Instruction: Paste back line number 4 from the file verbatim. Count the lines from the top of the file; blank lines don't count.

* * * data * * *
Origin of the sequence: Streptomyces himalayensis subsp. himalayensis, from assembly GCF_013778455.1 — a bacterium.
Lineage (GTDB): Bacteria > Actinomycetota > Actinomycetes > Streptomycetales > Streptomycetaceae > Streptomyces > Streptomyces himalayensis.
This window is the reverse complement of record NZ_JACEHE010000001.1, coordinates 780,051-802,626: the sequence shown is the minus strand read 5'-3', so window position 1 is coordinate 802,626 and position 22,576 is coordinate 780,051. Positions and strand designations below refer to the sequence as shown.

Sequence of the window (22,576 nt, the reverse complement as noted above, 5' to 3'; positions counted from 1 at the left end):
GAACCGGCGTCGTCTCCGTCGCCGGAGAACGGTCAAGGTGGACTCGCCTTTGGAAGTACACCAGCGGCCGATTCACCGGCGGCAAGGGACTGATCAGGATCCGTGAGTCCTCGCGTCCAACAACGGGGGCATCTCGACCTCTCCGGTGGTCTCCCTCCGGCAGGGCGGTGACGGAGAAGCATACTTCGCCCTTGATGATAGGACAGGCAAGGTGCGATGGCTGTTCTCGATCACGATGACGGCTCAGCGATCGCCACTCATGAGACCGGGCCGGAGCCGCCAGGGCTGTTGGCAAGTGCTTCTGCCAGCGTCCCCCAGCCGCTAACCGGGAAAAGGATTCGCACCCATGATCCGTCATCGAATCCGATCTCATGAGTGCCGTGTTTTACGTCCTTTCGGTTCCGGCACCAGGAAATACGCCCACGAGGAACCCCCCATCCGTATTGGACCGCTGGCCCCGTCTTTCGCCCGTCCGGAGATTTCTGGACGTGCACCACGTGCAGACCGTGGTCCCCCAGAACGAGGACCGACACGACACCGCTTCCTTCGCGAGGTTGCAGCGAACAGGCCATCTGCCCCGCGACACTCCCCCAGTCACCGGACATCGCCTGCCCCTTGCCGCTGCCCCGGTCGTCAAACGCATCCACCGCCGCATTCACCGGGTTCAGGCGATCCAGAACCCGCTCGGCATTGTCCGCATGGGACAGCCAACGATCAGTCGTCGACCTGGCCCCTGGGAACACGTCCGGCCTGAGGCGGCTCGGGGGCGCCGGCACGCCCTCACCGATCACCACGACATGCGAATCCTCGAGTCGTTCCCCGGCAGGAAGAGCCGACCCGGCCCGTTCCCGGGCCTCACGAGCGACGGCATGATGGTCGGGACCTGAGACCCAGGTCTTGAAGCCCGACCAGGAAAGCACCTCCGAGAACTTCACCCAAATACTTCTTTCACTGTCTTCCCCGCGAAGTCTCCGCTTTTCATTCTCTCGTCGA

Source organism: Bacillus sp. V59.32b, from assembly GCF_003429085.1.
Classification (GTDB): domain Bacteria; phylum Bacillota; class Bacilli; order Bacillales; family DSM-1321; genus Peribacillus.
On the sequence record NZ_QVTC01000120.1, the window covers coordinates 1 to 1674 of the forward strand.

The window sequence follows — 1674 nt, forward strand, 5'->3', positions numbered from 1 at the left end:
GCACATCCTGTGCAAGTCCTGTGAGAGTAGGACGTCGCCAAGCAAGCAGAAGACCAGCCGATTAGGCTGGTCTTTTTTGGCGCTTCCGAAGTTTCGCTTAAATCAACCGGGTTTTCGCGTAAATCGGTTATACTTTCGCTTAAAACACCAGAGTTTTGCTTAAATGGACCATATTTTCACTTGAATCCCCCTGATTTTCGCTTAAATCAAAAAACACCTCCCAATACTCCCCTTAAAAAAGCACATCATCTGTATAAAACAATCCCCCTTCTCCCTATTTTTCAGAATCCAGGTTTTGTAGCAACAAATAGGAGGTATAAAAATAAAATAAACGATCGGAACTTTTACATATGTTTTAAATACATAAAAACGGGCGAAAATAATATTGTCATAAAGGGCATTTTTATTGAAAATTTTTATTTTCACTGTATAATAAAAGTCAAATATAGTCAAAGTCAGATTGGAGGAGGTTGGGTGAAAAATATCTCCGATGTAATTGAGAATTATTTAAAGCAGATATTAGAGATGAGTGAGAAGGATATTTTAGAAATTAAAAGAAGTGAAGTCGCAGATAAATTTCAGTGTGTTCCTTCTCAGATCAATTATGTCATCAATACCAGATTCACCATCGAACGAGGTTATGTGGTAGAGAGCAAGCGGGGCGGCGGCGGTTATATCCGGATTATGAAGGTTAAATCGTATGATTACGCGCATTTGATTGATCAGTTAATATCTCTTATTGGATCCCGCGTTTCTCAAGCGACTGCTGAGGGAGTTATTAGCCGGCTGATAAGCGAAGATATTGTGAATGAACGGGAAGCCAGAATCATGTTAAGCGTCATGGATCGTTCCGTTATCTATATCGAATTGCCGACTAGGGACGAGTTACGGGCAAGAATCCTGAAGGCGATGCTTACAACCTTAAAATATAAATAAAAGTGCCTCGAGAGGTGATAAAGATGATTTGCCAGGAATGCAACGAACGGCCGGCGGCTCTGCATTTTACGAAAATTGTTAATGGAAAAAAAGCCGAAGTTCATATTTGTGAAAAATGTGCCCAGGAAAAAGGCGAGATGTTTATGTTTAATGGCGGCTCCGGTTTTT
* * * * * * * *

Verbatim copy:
Sequence of the window (22,576 nt, the reverse complement as noted above, 5' to 3'; positions counted from 1 at the left end):